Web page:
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Omni-ID Introduces Printable On-Metal RFID Labels

The company's new thin inlays, models IQ 400 and IQ 600, are available as adhesive labels that can be printed and encoded on a thermal printer. Several companies are now testing the tags.
By Claire Swedberg
Sep 14, 2012Ultrahigh-frequency (UHF) RFID tag manufacturer Omni ID has added two new passive UHF tags to its range of IQ RFID tags—part of its UltraThin line of tags aimed at making the RFID-tracking of metal and liquid items easier and less expensive. The new IQ 400 and IQ 600 tags are designed to provide on-metal functionality in the form of a hard tag, but can be printed on a thermal bar-code printer and then be affixed to an item via the tags' built-in adhesive. In that way, the tags are intended to save users the cost of applying hard tags to assets or other items, since they can be printed on a roll that could then be applied more easily. However, the tags are also intended to offer greater functionality in the presence of metal and liquids than a traditional dipole label.

The tags result from continued engineering that follows the March 2012 release of two thin tags intended for use around metal or liquids (see Omni-ID Launches UltraThin Metal-Mount Tags), explains Tony Kington, the company's managing director in Europe, as well the chairman of the board of the company's China division. The UltraThin product line began its development as early as 2006, he says, when "it was clear there were a number of applications in which there was a real need for a low-profile product," that would operate well on metal. The first resulting products—the Flex LP and Flex Al tags—provided on-metal functionality. However, those versions measure 1.2 millimeters (0.05 inch) and 1.45 millimeters (0.06 inch) in thickness, respectively, while the IQ 400 and IQ 600 models are only 0.8 millimeter (0.03 inch) thick. In addition, the Flex LP and Flex Al tags are not sold on a roll; therefore, users were unable to print and encode the Flex tags onsite by means of a thermal printer.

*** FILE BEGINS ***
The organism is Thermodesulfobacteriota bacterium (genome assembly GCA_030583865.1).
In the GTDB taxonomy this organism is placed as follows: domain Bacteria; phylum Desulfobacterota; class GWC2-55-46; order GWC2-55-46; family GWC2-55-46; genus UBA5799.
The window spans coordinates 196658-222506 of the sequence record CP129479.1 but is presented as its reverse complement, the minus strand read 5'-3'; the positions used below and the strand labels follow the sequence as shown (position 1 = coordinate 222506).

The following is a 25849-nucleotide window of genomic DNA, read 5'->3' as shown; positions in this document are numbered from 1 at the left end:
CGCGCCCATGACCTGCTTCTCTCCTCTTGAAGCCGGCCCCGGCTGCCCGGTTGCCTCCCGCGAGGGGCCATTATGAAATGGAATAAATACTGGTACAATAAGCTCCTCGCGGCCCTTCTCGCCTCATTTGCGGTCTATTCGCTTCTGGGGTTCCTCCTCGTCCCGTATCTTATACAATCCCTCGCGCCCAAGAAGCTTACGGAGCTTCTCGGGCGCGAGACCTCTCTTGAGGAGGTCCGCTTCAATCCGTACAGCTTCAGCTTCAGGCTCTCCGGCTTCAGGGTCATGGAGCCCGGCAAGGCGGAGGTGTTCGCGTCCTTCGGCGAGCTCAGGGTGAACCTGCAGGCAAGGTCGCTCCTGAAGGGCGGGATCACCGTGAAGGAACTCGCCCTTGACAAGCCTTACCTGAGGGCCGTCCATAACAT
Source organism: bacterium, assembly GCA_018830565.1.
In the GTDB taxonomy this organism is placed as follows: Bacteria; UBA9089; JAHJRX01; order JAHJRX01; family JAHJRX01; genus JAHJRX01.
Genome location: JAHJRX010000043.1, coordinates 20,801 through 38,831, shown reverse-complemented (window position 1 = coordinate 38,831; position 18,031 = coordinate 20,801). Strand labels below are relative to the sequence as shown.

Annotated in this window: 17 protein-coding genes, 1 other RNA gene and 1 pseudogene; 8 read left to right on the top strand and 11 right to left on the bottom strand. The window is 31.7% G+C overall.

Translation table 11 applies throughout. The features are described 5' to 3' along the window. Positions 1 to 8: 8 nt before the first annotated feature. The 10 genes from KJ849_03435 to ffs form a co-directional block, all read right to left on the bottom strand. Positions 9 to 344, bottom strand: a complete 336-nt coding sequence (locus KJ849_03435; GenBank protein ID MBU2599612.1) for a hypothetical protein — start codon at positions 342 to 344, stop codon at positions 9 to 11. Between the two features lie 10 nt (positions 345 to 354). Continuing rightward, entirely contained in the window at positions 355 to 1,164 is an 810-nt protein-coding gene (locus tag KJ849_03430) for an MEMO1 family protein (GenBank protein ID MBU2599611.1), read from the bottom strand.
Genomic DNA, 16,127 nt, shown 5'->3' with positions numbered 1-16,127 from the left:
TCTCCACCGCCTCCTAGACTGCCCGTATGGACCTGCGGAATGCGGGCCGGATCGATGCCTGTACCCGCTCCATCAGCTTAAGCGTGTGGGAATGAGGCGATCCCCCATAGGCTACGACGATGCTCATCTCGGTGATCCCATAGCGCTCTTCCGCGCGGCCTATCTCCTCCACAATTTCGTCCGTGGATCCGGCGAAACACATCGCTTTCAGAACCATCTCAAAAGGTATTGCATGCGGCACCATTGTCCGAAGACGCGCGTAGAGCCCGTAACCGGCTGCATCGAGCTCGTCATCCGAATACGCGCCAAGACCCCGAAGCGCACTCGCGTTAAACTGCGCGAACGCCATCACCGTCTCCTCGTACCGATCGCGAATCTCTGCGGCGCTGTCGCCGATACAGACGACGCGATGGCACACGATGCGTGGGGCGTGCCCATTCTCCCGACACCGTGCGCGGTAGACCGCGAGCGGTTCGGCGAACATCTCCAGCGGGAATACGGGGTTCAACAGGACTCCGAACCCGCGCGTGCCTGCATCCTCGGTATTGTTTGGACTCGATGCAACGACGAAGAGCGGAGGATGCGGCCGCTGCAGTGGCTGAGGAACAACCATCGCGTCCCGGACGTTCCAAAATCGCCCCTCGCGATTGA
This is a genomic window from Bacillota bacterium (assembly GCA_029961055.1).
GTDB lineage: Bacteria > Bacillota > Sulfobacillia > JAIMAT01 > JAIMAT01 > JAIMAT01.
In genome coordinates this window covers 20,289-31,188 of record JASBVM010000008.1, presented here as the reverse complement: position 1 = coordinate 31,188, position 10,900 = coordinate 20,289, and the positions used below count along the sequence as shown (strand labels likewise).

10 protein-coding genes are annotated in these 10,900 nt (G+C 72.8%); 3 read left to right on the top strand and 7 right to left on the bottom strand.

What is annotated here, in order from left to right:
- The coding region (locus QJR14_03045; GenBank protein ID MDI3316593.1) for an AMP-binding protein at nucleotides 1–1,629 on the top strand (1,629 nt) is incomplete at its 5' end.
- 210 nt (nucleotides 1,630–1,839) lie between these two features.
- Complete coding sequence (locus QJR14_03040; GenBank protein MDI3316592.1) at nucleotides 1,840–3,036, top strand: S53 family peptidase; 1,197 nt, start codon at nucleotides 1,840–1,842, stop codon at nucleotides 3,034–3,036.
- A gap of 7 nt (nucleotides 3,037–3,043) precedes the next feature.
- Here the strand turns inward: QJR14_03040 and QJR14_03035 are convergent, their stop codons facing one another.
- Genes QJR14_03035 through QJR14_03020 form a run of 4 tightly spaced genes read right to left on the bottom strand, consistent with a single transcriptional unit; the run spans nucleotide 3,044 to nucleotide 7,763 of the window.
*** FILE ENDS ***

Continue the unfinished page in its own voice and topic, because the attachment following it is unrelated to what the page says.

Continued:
Omni-ID's IQ 600 on-metal RFID labels can be printed using a standard thermal printer.

Since the Flex tags' release this spring, there have between 30 and 40 users globally that have been purchasing the tags, typically in units of approximately 100,000. The labels are being applied to medical equipment and blood bags in the health-care environment; on products stored on metal-frame storage racks in the logistics arena; and on consumer electronics, weapons and tools—all of which contain a large quantity of metal that would negatively impact transmission via a standard dipole UHF tag.

However, Kington says, with the tags in use, engineering work continued at Omni-ID to develop a tag with mass-production and simple on-site deployment in mind. "We wanted a tag that could be processed through a thermal printer easily," he states. Affixing a tag onto an asset from a roll requires minimal labor, he adds, while a tag on a sheet that would need to be printed and encoded in advance requires additional labor, and ultimately greater cost for a user.

Omni-ID's development work took place within its own laboratories in Farnham, in the United Kingdom, as well as in the lab of its manufacturing partner, Yeon Technologies, headquartered in Taiwan. This was accomplished together with design-validation support provided by AdhTech, in Sweden, and several major printer manufacturers.

Both the IQ 400 and IQ 600 tags can now be purchased as finished labels, or as inlays that can then be converted into labels. The finished labels are composed of a multilayer synthetic with an acrylic adhesive and a polyethylene terephthalate (PET) face laminate. The IQ 600 tag measures 101.0 millimeters by 50.0 millimeters (4 inches by 2 inches) and weighs 5 grams (0.12 ounce), while the IQ 400 model measures 103.0 millimeters by 28.0 millimeters (4 inches by 1 inch) and weighs 2.8 grams (0.01 ounce). Both tags feature an Impinj Monza 4QT chip with 512 bits of user memory. When used with a fixed reader, the IQ 600 tag has a read range of up to 19.7 feet when mounted on metal, while the IQ 400 has an on-metal read range of up to 13 feet.

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